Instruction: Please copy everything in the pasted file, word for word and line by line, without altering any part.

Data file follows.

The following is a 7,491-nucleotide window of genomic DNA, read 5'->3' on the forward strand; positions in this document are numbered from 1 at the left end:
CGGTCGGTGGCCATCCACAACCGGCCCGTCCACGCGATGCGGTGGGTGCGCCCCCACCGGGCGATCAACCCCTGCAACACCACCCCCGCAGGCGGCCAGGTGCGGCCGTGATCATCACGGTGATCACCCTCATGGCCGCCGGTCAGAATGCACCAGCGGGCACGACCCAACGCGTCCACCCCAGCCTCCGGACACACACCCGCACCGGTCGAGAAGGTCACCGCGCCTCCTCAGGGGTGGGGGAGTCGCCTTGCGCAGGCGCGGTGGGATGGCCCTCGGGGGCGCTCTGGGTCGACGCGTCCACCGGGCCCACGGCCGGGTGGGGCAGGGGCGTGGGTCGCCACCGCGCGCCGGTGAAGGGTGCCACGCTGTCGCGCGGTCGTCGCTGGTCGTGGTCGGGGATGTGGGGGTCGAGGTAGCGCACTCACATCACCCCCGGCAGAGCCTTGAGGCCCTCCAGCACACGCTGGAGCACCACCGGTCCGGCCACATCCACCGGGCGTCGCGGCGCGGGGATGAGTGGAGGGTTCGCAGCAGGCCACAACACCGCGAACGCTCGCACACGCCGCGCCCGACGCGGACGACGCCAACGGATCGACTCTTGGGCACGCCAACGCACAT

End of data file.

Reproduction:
The following is a 7,491-nucleotide window of genomic DNA, read 5'->3' on the forward strand; positions in this document are numbered from 1 at the left end:
CGGTCGGTGGCCATCCACAACCGGCCCGTCCACGCGATGCGGTGGGTGCGCCCCCACCGGGCGATCAACCCCTGCAACACCACCCCCGCAGGCGGCCAGGTGCGGCCGTGATCATCACGGTGATCACCCTCATGGCCGCCGGTCAGAATGCACCAGCGGGCACGACCCAACGCGTCCACCCCAGCCTCCGGACACACACCCGCACCGGTCGAGAAGGTCACCGCGCCTCCTCAGGGGTGGGGGAGTCGCCTTGCGCAGGCGCGGTGGGATGGCCCTCGGGGGCGCTCTGGGTCGACGCGTCCACCGGGCCCACGGCCGGGTGGGGCAGGGGCGTGGGTCGCCACCGCGCGCCGGTGAAGGGTGCCACGCTGTCGCGCGGTCGTCGCTGGTCGTGGTCGGGGATGTGGGGGTCGAGGTAGCGCACTCACATCACCCCCGGCAGAGCCTTGAGGCCCTCCAGCACACGCTGGAGCACCACCGGTCCGGCCACATCCACCGGGCGTCGCGGCGCGGGGATGAGTGGAGGGTTCGCAGCAGGCCACAACACCGCGAACGCTCGCACACGCCGCGCCCGACGCGGACGACGCCAACGGATCGACTCTTGGGCACGCCAACGCACAT